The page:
Another example of a first-order system is an “RC” circuit, consisting of a resistor R and a capacitor C as shown in the next figure. The same equations apply to this circuit, with time constant = RC. Functionally, a capacitor can be regarded as an integrator because the voltage across it equals the time integral of the current (I(t)) that passes through it divided by the capacitance. The same current passes through the resistor and produces a voltage across it equalling I(t)R, so equating the current passing through the resistor and through the capacitor gives dV_{out} / dt = ( V_{in} - V_{out} ) / (RC). This equation has the same form as the equation for the derivative of temperature, dT(t) / dt in the preceding example, if the time constant 𝜏 is equal to RC.

All electronic components have some resistance and some capacitance associated with their output impedance, making it a common factor influencing dynamic response.

Sensors exhibiting first-order dynamic response can be more complicated, but the simplest (like the preceding examples) have exponential response and are characterized by

where H*(x) represents the static transfer function or the transfer curve, giving the output value that would be produced by a steady measurand with the value x(t).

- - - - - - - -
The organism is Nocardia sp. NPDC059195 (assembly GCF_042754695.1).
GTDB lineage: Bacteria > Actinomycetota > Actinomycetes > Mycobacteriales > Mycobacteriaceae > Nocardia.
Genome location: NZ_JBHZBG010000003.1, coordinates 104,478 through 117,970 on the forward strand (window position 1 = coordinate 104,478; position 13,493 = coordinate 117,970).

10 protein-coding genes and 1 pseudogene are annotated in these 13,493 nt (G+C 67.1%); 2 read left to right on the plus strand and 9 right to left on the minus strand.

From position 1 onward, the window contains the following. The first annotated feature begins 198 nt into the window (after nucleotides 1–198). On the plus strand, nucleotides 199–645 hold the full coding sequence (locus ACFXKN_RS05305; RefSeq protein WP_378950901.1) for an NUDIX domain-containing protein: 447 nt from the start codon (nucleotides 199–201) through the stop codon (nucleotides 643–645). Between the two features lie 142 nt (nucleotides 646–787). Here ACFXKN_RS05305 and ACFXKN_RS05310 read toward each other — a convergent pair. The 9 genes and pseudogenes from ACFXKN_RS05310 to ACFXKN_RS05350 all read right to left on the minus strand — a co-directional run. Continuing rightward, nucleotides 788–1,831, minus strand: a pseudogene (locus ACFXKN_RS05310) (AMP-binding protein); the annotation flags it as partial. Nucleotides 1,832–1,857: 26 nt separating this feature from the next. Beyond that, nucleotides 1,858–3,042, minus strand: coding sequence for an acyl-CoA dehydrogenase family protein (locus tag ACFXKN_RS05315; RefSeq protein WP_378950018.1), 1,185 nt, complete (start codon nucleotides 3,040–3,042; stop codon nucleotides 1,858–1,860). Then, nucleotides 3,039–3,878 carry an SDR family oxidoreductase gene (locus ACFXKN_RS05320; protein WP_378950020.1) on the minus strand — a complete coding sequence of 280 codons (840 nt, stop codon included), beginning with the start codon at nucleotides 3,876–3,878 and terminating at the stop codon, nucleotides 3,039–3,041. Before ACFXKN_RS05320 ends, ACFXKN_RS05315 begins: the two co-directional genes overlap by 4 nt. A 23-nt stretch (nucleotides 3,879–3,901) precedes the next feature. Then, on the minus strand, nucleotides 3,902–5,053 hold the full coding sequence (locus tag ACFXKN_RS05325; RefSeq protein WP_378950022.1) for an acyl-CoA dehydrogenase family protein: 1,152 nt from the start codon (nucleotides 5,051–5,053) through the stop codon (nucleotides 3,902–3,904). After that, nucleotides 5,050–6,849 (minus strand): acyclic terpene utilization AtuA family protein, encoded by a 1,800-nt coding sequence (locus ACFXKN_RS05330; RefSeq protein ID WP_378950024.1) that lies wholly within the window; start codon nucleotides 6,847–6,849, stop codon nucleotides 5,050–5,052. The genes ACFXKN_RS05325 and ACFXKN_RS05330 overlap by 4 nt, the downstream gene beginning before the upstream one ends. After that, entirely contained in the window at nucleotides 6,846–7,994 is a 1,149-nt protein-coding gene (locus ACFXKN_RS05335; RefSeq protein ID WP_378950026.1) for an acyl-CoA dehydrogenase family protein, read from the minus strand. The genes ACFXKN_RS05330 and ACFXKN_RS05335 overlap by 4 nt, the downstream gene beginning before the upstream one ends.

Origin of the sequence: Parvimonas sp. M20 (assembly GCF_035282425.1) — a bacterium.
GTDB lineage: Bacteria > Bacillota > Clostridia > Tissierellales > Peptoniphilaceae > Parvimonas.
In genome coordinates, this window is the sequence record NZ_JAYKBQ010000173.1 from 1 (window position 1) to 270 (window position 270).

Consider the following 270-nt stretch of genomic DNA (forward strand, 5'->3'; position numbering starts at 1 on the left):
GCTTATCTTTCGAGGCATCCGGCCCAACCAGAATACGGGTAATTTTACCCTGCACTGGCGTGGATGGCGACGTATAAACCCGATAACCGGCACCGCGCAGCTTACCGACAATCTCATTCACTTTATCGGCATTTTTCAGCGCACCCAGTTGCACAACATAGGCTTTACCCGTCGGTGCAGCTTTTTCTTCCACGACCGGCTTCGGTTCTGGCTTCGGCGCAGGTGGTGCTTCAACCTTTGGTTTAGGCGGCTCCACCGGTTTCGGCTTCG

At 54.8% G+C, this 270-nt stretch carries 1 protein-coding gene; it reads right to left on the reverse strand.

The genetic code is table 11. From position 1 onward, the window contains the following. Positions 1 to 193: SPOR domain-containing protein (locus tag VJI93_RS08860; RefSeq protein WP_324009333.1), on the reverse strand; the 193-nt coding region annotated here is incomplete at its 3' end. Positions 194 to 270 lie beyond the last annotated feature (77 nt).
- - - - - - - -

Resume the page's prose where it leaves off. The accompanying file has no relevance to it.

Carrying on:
The above diagram, based on the equation, is a functional depiction of a first-order dynamic system having time constant 𝜏. It shows how the output M from a sensor having first-order dynamic response depends on the measurand x . The red box is the complete instrument transfer function H. However, x and M both generally vary with time. The triangular symbols represent amplifiers producing an output that is the difference between the two inputs multiplied by the indicated gain (1 or 1 / 𝜏 in these two examples). The box with an integration symbol integrates the input (in this case, the time derivative dM(t) / dt of the measured quantity as given by the preceding equation). Integrating the input produces the measurement, M. However, that measurement is also fed back to the left amplifier, which produces an output determined by the difference between H*(x) and M. The diagram is a representation equivalent to the differential equation shown above, the RC circuit diagram, or the diagram with the generic transfer function H. The transfer function depicted can be considered a low-pass filter because only slowly varying input fluctuations will be passed through to the instrument output. Rapidly varying input fluctuations will be dampened (i.e., attenuated) and will not be passed to the output. In general, input variations of frequency less than 1 / 𝜏 (where 𝜏 is the time constant) will be passed through to the instrument output, whereas input variations at frequencies higher than the instrument’s temporal resolution (1 / 𝜏 ) will be attenuated.